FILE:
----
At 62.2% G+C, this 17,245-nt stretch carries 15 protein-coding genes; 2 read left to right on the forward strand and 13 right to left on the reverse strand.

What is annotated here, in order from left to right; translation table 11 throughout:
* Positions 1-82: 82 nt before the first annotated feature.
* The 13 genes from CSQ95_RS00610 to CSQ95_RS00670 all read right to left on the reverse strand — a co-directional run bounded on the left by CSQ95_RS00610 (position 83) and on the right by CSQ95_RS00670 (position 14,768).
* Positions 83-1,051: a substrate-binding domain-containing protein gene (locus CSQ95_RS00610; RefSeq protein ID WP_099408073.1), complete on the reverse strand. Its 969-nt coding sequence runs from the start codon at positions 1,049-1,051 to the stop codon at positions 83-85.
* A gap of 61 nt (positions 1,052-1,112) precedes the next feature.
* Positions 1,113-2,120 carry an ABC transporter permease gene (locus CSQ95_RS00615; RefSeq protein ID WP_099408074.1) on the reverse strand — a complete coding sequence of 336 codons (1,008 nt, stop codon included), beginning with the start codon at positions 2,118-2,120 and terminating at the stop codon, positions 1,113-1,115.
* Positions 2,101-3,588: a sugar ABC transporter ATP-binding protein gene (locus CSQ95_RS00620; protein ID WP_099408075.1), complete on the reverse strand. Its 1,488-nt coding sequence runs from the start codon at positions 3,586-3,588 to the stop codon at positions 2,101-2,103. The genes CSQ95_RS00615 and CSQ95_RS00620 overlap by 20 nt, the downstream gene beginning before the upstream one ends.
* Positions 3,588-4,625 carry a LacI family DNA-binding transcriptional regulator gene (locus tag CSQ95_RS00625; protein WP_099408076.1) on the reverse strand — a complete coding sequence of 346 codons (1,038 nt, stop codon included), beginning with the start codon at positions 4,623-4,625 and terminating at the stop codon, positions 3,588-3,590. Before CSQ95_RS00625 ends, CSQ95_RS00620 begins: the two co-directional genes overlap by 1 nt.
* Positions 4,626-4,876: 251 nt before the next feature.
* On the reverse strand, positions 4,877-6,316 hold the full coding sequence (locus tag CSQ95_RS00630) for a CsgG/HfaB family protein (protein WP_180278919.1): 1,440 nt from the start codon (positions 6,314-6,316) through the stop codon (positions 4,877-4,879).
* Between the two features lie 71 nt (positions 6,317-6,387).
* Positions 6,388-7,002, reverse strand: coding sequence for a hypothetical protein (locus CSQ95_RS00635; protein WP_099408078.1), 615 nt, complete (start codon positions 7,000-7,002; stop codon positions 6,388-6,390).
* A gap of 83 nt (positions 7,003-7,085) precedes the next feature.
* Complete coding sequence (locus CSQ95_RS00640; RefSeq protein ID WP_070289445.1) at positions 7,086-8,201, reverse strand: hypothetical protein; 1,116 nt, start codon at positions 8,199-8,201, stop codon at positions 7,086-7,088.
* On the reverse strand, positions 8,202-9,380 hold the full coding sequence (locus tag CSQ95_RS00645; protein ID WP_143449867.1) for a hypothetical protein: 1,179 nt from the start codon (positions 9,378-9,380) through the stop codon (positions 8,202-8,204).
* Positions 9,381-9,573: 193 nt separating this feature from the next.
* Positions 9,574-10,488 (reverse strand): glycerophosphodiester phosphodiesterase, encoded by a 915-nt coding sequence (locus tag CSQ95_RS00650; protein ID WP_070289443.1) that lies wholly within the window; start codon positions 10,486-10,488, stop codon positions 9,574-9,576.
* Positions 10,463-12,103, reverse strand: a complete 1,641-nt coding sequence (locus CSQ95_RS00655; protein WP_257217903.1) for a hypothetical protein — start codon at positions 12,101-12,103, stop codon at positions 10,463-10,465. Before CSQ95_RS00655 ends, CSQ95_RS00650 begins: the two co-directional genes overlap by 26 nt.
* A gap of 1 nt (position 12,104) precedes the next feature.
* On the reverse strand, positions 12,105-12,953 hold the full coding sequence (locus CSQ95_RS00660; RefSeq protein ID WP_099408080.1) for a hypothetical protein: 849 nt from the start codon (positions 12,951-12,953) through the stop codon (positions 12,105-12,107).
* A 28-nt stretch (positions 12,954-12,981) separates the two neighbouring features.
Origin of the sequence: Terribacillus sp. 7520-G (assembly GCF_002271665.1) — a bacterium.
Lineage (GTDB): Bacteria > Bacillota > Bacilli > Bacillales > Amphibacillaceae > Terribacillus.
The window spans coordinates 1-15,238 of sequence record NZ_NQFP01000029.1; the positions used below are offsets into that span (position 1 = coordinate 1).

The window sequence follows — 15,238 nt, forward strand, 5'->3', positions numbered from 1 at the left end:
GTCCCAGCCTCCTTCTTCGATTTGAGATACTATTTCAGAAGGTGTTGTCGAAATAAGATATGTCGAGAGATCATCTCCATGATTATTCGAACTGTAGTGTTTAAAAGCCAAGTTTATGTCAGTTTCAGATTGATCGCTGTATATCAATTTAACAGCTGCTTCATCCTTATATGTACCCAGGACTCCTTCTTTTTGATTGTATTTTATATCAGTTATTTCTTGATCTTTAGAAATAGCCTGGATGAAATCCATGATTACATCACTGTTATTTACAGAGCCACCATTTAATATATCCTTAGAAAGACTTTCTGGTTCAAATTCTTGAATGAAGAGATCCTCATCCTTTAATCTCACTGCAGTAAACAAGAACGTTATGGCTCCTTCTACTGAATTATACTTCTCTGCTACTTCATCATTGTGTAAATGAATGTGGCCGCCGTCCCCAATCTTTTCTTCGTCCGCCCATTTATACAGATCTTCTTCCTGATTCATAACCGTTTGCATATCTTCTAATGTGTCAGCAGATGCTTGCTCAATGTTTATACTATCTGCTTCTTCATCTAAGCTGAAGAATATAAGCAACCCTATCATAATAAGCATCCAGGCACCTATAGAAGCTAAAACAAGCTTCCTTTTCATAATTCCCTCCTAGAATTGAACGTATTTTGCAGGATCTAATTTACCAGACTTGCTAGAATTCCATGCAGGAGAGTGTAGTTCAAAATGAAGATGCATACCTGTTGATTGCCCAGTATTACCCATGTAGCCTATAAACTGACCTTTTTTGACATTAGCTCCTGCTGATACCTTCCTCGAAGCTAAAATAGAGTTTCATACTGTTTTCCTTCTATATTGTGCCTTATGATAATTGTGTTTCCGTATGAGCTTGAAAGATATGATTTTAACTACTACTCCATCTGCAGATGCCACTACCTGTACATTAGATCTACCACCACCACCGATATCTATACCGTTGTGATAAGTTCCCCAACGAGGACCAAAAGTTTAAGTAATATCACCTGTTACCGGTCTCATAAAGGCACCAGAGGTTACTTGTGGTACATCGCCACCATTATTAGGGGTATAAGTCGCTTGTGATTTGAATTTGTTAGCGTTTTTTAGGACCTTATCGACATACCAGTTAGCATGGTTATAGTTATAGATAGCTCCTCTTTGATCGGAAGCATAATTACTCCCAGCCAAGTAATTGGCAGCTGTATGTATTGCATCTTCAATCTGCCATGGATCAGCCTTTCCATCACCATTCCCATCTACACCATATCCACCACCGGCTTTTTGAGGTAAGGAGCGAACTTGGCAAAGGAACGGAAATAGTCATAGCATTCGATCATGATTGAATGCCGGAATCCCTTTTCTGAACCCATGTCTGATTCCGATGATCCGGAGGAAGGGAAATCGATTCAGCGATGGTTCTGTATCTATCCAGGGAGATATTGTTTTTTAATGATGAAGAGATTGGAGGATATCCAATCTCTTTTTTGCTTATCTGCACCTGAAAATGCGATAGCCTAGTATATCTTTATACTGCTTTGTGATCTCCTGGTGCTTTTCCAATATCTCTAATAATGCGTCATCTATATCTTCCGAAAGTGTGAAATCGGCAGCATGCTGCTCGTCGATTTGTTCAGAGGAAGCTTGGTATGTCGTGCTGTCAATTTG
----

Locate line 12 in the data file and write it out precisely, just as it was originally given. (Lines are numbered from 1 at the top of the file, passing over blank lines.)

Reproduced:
* Between the two features lie 71 nt (positions 6,317-6,387).